And now your host, Whitney Sewell.


[0:00:24.4] WS: This is your daily real estate syndication show. I’m your host Whitney Sewell. Today, our guest is Brian Perry. Thanks for being on the show, Brian.

[0:00:32.4] BP: Thanks a lot, Whitney. Great to be here.

[0:00:34.8] WS: Brian, together with Health-Pro Realty Group has helped thousands of medical practitioners, each save hundreds of thousands on real estate deals. He’s a military veteran, an ironman triathlete and on his third career. I think he’s about 150 years old. No, I’m just kidding. Not at all. But man, he’s accomplished a lot and grateful to have you on the show, Brian. Looking forward to hearing more about your story, how you’ve done all this so quickly but also how you’re helping thousands — to say thousands on their real estate deals. Give us a little more about your background and how you got into this business, Brian.

[0:01:10.6] BP: Well, it’s been a long journey. I think a lot of people can probably relate to that. But of course, I went into the military, deployed a few times and then kind of said, “Okay. I want to see what it’s like on the normal people side of working in business.” So, I worked in New York for a little bit. Got a feel for that. I really wanted to be in finance, because I think understanding numbers helps with anything you’re doing in business. So, I did that for a while, got my MBA.

Somehow fell on to a military recruiting site and I looked down and I saw a commercial real estate, and I was like, “You know, a long time ago I read a book by Donald Trump called Think Big and Kick Ass.” Politics aside, I was like, “Man, why not see what that’s all about,” ended up driving down from New York to Virginia talking to him and I was like, “Wow. This could be a good opportunity,” and I’ve been here since.

[0:02:06.2] WS: Wow. So, tell us a little bit about what you’re doing specifically in real estate and just what your job model, the model is and business that you do.

[0:02:15.6] BP: Great. So, in commercial real estate, I feel everyone has some kind of specialty that they work on. Our specialty is healthcare. Since about ’96, we’ve been helping dental, medical clients, big and small — either start up their practice, renew their lease — we do everything from finding the right location to having the team and expertise to get them the best deal obviously. Saving money is a huge deal, but also because we’ve been doing this so long, we understand the nuances of the business, which I think is highly valuable.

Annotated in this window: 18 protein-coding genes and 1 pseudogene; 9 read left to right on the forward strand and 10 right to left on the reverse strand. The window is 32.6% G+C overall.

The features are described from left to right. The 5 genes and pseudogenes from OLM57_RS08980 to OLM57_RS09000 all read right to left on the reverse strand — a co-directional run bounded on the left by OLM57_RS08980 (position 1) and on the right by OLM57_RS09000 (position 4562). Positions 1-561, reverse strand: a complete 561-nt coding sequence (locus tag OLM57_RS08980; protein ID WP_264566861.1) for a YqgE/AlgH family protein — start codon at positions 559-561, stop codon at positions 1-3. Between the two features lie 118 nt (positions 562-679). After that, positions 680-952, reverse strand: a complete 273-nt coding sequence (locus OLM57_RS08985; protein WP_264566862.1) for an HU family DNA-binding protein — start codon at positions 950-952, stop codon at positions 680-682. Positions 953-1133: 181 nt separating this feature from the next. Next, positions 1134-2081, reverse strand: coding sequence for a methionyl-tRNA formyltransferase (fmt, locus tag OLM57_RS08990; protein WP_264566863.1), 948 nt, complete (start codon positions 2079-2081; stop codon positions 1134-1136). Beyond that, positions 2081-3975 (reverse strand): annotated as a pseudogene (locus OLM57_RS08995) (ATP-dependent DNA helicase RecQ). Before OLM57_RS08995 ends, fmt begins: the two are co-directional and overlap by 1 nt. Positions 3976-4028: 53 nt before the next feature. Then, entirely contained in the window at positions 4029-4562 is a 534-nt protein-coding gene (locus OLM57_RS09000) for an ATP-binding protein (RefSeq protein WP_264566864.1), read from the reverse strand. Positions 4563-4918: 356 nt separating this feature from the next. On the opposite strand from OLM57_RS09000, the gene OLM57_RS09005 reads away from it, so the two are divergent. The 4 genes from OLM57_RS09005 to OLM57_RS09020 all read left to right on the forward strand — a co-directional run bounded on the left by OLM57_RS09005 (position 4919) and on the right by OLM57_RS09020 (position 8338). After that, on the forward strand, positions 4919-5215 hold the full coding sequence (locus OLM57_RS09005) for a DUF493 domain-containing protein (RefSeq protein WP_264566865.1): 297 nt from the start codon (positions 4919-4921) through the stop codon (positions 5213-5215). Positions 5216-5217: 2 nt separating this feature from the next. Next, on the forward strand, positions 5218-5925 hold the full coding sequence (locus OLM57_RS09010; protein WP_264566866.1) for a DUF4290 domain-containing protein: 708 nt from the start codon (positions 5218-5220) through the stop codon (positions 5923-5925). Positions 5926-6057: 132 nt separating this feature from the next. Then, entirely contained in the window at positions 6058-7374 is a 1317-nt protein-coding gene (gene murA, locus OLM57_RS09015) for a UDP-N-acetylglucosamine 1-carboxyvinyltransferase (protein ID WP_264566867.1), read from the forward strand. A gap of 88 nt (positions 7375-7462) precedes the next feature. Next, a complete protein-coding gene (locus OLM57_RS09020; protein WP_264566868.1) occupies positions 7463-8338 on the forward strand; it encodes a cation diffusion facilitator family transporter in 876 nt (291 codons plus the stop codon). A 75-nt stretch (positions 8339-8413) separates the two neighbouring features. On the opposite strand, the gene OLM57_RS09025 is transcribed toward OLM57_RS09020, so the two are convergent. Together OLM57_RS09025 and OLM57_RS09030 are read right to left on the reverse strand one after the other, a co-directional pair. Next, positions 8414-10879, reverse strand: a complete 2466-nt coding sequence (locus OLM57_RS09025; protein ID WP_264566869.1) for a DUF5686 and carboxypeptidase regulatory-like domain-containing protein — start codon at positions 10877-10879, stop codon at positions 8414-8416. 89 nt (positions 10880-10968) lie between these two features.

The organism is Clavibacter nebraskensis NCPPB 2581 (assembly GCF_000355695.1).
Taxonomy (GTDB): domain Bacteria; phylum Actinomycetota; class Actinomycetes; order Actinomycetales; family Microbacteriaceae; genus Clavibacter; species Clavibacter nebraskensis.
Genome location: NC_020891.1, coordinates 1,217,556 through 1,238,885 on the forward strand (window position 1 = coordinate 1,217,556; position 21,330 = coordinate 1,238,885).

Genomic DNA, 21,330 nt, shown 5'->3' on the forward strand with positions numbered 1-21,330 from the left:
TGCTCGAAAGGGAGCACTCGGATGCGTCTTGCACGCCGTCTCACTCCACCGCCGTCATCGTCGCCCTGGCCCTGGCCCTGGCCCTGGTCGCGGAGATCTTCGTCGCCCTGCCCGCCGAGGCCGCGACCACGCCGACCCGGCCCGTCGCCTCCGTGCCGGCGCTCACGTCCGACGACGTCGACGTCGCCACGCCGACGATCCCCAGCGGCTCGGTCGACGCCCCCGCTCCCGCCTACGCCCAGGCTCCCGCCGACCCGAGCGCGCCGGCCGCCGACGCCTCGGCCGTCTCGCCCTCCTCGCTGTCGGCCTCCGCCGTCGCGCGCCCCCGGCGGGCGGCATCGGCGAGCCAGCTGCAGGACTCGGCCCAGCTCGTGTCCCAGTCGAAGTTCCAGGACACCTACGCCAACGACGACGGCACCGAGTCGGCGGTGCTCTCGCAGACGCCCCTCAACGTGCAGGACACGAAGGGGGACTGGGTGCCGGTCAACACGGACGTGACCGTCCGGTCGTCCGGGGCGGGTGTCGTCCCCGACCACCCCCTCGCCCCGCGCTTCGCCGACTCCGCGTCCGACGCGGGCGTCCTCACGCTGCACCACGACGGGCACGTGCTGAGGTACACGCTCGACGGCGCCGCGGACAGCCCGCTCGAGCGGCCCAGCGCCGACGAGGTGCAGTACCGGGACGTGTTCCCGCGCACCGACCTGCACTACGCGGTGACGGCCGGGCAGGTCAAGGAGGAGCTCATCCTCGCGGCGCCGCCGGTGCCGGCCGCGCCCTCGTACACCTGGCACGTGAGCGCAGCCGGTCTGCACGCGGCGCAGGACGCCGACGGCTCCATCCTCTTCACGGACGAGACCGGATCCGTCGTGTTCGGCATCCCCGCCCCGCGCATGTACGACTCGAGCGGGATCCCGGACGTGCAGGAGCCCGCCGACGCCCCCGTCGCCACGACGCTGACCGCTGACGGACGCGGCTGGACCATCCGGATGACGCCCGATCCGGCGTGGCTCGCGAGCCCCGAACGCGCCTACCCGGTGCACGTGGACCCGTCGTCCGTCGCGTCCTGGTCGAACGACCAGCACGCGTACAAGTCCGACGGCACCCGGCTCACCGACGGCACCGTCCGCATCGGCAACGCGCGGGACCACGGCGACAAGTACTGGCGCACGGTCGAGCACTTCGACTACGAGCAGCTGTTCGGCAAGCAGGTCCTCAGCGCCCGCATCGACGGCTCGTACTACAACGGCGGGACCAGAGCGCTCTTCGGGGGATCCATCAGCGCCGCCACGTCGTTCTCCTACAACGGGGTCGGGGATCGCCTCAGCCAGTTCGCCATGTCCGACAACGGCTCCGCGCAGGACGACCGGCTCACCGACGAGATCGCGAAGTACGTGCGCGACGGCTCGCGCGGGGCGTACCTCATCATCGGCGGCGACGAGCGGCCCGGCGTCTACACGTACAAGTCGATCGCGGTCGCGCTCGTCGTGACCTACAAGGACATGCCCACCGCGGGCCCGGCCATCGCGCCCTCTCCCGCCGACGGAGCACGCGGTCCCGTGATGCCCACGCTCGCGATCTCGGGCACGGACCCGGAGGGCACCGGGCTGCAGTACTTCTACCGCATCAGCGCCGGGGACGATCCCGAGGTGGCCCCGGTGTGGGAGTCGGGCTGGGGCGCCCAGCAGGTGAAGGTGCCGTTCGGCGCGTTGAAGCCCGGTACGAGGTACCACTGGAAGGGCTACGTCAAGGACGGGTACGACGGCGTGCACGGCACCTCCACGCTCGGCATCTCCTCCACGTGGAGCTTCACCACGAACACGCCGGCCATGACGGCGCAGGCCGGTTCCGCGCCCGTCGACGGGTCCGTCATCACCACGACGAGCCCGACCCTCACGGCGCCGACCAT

And I continue to learn at ton, because at first, you think real estate is not all that. You’re like, “Oh, wow, you’re just buying, selling, acquiring, doing acquisitions.” You might think it’s dollars and cents, but in reality, there’s a ton of nuances and you provide a ton of value to clients. Once you realize that, you become more of like a giver in the business.

[0:03:12.1] WS: How do you market yourself to that kind of client?

[0:03:15.0] BP: Well, I will tell you. I have been on LinkedIn and I knew first off that more than likely, doctors are not going to be on LinkedIn as much. They’re just not business people. They’re very smart but they’re not on LinkedIn as much. They’re embedded in their career. So what I do is basically what I think a lot of people in the business tell you to do. I make cold calls. I’ve hired somebody to make some calls, test out a few things, very politely call up. I’ve handed out flyers. And a lot of times, it might be connecting through somebody the company knows — in a sense.

The warm intro and also networking with a — I was just talking with someone that does — what does she do? Like helping with malpractice and these other attorneys. And, you know — once you get comfortable with someone, the referrals come in. I was just referred a big client in New York that is pending, but I’m very hopeful, so a lot of different avenues.

[0:04:15.4] WS: Nice. No, that’s some great advice. The listeners are also building their investor base of doctors or whatever. It’s interesting just to get your take on how you’re finding these people, and thinking through that they’re not business people. They don’t have time to spend an hour on social media every day most of the time or don’t want to spend it there, but you’re finding other ways to find them and reach out to them. And I imagine there are listeners that are trying to do the same thing.